|Henry R. Robinson produced this etching in 1846. On either side can be seen later Federal-style homes.. from the collection of the Library of Congress|
Barbara Heck (sometimes spelled Hick) was described as "a helping hand in every need" to one small group of Irish immigrants who had landed in New York on August 10, 1760. But when she visited one family in the fall of 1766 she was horrified to find them playing cards. According to Abel Stevens in his 1859 History of Methodism, "Seizing the cards she threw them into the fire and, hurrying to the home of Embury, which was in Barrack Street, now Park Place, she told what she had seen and done, and urged him to be no longer silent, but to rise up and preach the word of God."
"Embury" was Philip Embury, Barbara Heck's cousin. A former carpenter he had been converted on Christmas Day 1752 by John Wesley, who was traveling through west Ireland. It was Embury who had convinced his family and neighbors to sail to New York.
He "joyfully consented" to Heck's pleas and thus began the first Methodist Episcopal congregation in America--consisting of five members. Eventually the Irish Palatine Methodists outgrew Embury's house and a larger place of worship was necessary. A humble, rented space would have to suffice. As church historian Nathan Bangs explained in 1829, "The members of the society were mostly poor, a few in number, and but little known among the wealthy and influential portion of the citizens."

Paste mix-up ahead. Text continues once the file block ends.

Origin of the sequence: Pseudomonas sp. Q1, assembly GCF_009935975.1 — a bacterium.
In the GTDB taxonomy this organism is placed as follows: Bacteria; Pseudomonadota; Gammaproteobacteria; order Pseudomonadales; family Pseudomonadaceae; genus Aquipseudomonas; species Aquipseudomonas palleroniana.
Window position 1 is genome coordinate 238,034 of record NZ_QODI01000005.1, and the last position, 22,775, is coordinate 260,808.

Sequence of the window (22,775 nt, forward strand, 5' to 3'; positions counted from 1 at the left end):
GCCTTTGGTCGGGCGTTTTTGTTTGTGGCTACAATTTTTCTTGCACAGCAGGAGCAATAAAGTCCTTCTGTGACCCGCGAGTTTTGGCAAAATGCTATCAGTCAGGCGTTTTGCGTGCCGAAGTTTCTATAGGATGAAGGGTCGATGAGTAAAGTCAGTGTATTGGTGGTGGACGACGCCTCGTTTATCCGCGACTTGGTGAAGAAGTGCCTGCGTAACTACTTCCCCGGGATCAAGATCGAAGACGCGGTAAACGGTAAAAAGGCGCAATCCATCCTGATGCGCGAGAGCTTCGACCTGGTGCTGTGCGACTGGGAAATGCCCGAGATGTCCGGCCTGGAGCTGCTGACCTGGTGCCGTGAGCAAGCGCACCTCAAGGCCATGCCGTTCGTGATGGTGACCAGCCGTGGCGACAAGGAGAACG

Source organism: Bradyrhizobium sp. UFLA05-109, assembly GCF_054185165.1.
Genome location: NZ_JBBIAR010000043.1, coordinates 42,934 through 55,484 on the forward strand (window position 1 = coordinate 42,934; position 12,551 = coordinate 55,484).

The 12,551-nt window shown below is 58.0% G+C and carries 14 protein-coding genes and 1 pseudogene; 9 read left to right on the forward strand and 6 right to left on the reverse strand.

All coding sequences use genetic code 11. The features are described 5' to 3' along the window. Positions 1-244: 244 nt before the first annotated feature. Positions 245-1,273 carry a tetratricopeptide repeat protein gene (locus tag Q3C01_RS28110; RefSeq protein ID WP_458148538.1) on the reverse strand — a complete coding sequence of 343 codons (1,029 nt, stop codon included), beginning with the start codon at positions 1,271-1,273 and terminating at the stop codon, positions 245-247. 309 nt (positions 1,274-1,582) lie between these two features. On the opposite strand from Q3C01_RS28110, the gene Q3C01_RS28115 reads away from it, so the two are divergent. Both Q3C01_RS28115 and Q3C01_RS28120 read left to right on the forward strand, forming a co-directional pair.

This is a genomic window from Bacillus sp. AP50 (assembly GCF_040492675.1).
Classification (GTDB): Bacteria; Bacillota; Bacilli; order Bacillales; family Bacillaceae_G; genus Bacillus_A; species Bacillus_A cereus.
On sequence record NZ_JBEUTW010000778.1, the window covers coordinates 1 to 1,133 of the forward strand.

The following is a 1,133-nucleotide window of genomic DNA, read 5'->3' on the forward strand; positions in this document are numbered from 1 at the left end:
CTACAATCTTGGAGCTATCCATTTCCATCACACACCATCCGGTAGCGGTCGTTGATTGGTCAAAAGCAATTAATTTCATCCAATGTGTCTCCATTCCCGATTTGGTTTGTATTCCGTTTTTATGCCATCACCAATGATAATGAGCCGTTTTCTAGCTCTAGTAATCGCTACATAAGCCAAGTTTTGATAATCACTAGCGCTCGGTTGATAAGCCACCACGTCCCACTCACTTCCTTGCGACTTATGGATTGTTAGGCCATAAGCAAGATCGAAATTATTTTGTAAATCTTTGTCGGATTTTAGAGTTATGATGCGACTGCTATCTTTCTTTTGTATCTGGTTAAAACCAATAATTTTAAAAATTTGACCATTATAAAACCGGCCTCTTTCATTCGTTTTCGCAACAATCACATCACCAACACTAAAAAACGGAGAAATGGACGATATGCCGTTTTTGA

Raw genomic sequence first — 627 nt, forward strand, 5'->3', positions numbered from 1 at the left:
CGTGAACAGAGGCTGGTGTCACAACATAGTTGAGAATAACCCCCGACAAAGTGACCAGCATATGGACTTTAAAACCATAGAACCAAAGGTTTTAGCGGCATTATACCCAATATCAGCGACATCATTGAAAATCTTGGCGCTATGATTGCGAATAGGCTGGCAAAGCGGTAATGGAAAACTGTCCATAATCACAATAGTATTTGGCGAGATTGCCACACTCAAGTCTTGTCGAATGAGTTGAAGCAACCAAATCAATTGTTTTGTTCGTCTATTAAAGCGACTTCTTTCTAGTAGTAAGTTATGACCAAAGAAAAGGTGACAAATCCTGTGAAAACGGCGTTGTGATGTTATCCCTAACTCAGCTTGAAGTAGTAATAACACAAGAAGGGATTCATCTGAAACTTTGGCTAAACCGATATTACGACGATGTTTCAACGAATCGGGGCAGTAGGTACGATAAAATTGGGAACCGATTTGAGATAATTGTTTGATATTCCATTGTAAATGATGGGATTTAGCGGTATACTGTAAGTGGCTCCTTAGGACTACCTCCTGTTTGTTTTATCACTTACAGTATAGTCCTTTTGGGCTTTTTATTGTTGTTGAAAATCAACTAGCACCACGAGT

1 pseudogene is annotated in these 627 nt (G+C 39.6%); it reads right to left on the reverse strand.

More than a century before landfill would widen lower Manhattan, Horse and Cart Street (known today as William Street) was about four blocks from the riverfront. There was a tavern named The Horse and Cart on the street; but which name came first is uncertain.
Also on Horse and Cart Street was a ship chandlers shop. The loft was used for assembling the rope and cables making up the rigging of sailing ships. The shop's owner had rented the loft for a few years to a tiny Baptist congregation for its services, until the 27-member congregation built a small church on Gold Street near John Street in 1760.
Now, in 1766, the Methodists rented the rigging loft. In 1858 the Rev. Joseph B. Wakeley, in his Early History of American Methodism, somewhat dramatically compared the Methodists' loft to "what the 'upper room' in Jerusalem was to the disciples." He wrote "The Rigging Loft was not distinguished for its magnificence or architectural beauty. It was sixty feet long and eighteen wide. Humble as it was, it had attractions for the early Methodists in this city that few places had, however splendid."